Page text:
An interesting thing happened to me this week, I thought it would be worth recording as it demonstrates the current state of fact-checking ecosystem on the internet - and its remaining vulnerabilities.
Part of my process of compiling the Memia newsletter is to scan a *lot* of stuff during the week and then the articles / memes which I think are worth sharing I’ll post out using Buffer to Memia’s social media accounts on Twitter, LinkedIn and (way less engagement) Facebook.
This week I shared the following article from The Guardian and received the following notification from Facebook:
(I assume this also meant that the article wasn’t shared any further.)
Fair enough, so I clicked through to the recommended link. which took me to an article on climatefeedback.org (who?) containing very detailed reviews from named scientists questioning the scientific credibility of the article:
The scientist reviewers themselves were identified:
Three out of four of the reviewers’ profiles went through to a profile page with further onward links…: (one was a broken link)
All very transparent and I could click through to the Nature and Wiley journal websites to clarify that the qualifying publications were authentic.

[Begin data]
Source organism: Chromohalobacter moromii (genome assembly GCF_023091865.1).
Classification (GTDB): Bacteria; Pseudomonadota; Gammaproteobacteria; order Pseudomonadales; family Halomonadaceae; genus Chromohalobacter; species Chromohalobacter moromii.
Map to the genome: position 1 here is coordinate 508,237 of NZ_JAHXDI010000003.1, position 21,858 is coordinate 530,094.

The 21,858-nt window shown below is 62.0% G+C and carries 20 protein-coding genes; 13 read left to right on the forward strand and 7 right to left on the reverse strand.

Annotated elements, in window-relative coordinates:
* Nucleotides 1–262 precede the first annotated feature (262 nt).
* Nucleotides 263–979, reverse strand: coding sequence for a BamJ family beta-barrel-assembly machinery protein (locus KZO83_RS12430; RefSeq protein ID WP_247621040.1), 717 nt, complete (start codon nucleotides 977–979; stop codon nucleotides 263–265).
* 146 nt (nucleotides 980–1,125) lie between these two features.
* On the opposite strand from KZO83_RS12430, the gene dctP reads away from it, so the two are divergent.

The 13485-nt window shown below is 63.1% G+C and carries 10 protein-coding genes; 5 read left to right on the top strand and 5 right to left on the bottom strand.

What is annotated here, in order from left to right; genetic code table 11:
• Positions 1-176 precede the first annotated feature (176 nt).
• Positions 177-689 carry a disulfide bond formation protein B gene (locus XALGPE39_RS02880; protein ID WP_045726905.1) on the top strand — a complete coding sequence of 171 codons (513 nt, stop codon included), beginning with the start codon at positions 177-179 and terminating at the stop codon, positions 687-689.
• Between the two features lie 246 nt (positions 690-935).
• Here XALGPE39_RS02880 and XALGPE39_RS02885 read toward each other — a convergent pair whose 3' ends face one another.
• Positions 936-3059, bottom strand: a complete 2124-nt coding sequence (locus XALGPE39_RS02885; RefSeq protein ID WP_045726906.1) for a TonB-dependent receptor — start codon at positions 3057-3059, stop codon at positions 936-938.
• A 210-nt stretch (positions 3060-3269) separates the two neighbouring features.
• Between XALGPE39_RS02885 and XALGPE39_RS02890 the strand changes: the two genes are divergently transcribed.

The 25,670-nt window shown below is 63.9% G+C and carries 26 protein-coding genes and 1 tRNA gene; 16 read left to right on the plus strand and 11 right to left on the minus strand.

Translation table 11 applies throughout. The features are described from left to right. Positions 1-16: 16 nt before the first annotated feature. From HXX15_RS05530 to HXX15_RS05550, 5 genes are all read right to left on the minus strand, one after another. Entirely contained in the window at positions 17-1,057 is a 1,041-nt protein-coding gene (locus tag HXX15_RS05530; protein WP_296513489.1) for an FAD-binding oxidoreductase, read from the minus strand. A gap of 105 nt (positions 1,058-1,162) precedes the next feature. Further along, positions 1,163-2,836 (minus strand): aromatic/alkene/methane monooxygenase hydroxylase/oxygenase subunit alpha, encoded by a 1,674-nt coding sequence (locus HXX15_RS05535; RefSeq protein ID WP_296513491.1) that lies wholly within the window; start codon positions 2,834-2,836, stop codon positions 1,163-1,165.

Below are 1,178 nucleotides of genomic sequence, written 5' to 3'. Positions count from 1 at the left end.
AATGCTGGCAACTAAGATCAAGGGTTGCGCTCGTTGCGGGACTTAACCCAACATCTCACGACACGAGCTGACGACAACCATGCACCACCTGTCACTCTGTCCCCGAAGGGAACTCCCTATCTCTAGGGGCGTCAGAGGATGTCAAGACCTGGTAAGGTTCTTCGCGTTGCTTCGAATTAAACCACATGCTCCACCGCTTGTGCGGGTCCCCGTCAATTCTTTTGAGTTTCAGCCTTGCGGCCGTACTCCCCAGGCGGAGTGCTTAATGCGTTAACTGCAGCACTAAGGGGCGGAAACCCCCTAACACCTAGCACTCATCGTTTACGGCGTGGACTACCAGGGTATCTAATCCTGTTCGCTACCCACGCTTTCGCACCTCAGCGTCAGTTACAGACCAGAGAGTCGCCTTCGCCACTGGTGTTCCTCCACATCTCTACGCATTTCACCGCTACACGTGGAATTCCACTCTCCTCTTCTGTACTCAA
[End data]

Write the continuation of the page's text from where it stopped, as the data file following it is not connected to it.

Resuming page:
At the bottom of the main review article is this credential:
Clicking on the green circle device took me to:
…and there pretty much the trail ended, except for the links to ICFN and Facebook’s announcement of ICFN/Poynter (who?). About 15-30mins down a rabbit hole ending with a website and a logo.
Only Facebook’s initial endorsement - by linking to the Climate Feedback website - gave it any authenticity.
So… on the one hand it’s illuminating that this fact checking infrastructure is out there - but as it stands it is so open to a DDOS attack. Given what we now know of GPT-3’s capabilities, it would be *really easy* for a malicious actor to create 20(,000) of these “Fact Checking” websites and provide 50 fake reviews for every news story… sowing doubt on pretty much every news story out there.
This “Fact Checking” chain needs to be more securely verifiable and usable. This means baked into the web browser itself - I think for every website visited next to the Padlock icon there could be an “Authenticity accredited by” device as well… and this daisy chained back to selected authenticity providers themselves (likely to be “Those Endorsed By Facebook, Google and Twitter”. (eg NOT endorsed by QAnon).
This was covered by The Verge a couple of years ago: Browser Plug-ins that spot Fake News show the difficulty of teckling the information apocalypse.
As I’ve previously written, clearly a lifetime of work still to do.